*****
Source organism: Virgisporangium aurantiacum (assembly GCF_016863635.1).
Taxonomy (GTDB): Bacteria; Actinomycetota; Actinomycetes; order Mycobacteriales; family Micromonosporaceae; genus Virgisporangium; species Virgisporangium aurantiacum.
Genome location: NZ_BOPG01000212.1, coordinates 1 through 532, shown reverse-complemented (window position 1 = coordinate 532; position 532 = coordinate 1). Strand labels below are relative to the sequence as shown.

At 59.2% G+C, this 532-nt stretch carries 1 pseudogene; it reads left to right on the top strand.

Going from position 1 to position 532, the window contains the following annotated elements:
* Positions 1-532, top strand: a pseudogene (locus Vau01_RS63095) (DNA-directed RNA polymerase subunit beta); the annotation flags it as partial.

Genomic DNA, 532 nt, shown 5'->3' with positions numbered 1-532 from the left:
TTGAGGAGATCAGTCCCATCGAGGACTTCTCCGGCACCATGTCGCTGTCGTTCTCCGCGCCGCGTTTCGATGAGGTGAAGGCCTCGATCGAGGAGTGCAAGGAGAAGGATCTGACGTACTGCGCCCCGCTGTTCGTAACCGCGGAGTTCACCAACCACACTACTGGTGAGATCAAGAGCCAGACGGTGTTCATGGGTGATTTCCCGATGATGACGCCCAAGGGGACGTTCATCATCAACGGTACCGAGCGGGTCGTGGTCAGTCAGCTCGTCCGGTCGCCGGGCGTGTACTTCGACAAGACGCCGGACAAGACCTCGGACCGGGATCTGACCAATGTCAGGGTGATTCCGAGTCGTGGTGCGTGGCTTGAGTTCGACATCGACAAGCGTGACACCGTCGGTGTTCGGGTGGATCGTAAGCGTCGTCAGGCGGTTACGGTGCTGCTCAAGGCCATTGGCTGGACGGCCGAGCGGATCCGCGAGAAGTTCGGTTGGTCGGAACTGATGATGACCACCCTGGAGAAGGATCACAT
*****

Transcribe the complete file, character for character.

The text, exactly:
Source organism: Virgisporangium aurantiacum (assembly GCF_016863635.1).
Taxonomy (GTDB): Bacteria; Actinomycetota; Actinomycetes; order Mycobacteriales; family Micromonosporaceae; genus Virgisporangium; species Virgisporangium aurantiacum.
Genome location: NZ_BOPG01000212.1, coordinates 1 through 532, shown reverse-complemented (window position 1 = coordinate 532; position 532 = coordinate 1). Strand labels below are relative to the sequence as shown.

At 59.2% G+C, this 532-nt stretch carries 1 pseudogene; it reads left to right on the top strand.

Going from position 1 to position 532, the window contains the following annotated elements:
* Positions 1-532, top strand: a pseudogene (locus Vau01_RS63095) (DNA-directed RNA polymerase subunit beta); the annotation flags it as partial.

Genomic DNA, 532 nt, shown 5'->3' with positions numbered 1-532 from the left:
TTGAGGAGATCAGTCCCATCGAGGACTTCTCCGGCACCATGTCGCTGTCGTTCTCCGCGCCGCGTTTCGATGAGGTGAAGGCCTCGATCGAGGAGTGCAAGGAGAAGGATCTGACGTACTGCGCCCCGCTGTTCGTAACCGCGGAGTTCACCAACCACACTACTGGTGAGATCAAGAGCCAGACGGTGTTCATGGGTGATTTCCCGATGATGACGCCCAAGGGGACGTTCATCATCAACGGTACCGAGCGGGTCGTGGTCAGTCAGCTCGTCCGGTCGCCGGGCGTGTACTTCGACAAGACGCCGGACAAGACCTCGGACCGGGATCTGACCAATGTCAGGGTGATTCCGAGTCGTGGTGCGTGGCTTGAGTTCGACATCGACAAGCGTGACACCGTCGGTGTTCGGGTGGATCGTAAGCGTCGTCAGGCGGTTACGGTGCTGCTCAAGGCCATTGGCTGGACGGCCGAGCGGATCCGCGAGAAGTTCGGTTGGTCGGAACTGATGATGACCACCCTGGAGAAGGATCACAT